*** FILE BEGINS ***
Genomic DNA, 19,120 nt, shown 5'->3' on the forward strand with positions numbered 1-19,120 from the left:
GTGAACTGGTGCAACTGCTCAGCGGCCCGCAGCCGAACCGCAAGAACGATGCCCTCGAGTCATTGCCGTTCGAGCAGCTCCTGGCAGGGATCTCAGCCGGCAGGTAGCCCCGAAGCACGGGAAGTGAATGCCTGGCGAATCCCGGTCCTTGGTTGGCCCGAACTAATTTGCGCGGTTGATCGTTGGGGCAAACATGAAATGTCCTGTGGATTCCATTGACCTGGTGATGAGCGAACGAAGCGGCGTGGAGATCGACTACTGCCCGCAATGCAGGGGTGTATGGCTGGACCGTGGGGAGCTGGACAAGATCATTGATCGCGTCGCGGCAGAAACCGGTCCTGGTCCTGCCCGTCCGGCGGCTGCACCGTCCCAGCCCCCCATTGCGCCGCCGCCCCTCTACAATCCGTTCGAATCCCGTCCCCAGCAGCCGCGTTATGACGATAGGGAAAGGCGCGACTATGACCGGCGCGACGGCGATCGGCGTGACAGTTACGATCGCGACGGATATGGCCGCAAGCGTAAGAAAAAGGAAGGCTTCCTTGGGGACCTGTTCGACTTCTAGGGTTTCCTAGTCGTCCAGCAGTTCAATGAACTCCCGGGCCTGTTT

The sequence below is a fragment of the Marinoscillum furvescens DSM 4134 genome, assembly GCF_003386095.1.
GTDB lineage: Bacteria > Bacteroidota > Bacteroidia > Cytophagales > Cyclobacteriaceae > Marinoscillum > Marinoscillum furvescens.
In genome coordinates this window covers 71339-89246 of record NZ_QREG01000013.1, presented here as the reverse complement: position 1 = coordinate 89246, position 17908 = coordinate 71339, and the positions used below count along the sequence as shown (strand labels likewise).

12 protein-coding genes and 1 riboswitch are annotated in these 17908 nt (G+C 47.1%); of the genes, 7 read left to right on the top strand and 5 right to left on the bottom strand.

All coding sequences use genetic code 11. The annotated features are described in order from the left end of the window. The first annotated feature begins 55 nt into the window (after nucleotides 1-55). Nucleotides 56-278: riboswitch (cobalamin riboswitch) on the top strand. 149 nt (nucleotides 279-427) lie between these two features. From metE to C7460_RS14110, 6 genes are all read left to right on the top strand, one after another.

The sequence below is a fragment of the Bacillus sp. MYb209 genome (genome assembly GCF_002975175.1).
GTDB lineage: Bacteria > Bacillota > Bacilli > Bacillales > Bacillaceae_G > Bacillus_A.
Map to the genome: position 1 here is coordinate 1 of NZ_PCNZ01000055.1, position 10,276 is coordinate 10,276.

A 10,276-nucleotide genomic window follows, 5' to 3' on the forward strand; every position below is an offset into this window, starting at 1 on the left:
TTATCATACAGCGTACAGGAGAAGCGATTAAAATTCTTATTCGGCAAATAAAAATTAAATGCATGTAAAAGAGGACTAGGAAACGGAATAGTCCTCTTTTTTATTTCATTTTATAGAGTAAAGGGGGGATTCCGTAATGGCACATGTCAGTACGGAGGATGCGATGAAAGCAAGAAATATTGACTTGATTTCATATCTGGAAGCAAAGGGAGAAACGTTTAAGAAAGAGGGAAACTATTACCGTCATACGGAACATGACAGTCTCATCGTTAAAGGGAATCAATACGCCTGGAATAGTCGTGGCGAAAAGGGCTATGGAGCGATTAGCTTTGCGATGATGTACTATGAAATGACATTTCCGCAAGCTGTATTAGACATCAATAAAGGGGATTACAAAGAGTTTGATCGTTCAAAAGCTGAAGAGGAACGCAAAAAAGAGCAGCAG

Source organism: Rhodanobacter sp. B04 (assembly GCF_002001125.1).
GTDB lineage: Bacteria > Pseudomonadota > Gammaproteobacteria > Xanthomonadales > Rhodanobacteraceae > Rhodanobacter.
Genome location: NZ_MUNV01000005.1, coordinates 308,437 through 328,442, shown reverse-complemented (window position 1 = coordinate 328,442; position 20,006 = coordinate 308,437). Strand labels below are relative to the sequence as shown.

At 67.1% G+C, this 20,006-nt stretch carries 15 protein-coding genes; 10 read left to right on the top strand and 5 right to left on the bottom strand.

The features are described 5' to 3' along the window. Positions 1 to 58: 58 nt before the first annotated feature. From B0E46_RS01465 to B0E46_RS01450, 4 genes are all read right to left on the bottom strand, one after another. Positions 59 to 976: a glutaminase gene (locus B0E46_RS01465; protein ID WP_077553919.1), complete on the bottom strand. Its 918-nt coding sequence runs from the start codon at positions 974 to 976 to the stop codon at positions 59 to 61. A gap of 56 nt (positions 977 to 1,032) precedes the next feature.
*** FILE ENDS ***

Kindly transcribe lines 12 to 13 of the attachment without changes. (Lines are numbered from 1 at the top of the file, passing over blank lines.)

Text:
TTATCATACAGCGTACAGGAGAAGCGATTAAAATTCTTATTCGGCAAATAAAAATTAAATGCATGTAAAAGAGGACTAGGAAACGGAATAGTCCTCTTTTTTATTTCATTTTATAGAGTAAAGGGGGGATTCCGTAATGGCACATGTCAGTACGGAGGATGCGATGAAAGCAAGAAATATTGACTTGATTTCATATCTGGAAGCAAAGGGAGAAACGTTTAAGAAAGAGGGAAACTATTACCGTCATACGGAACATGACAGTCTCATCGTTAAAGGGAATCAATACGCCTGGAATAGTCGTGGCGAAAAGGGCTATGGAGCGATTAGCTTTGCGATGATGTACTATGAAATGACATTTCCGCAAGCTGTATTAGACATCAATAAAGGGGATTACAAAGAGTTTGATCGTTCAAAAGCTGAAGAGGAACGCAAAAAAGAGCAGCAG

Source organism: Rhodanobacter sp. B04 (assembly GCF_002001125.1).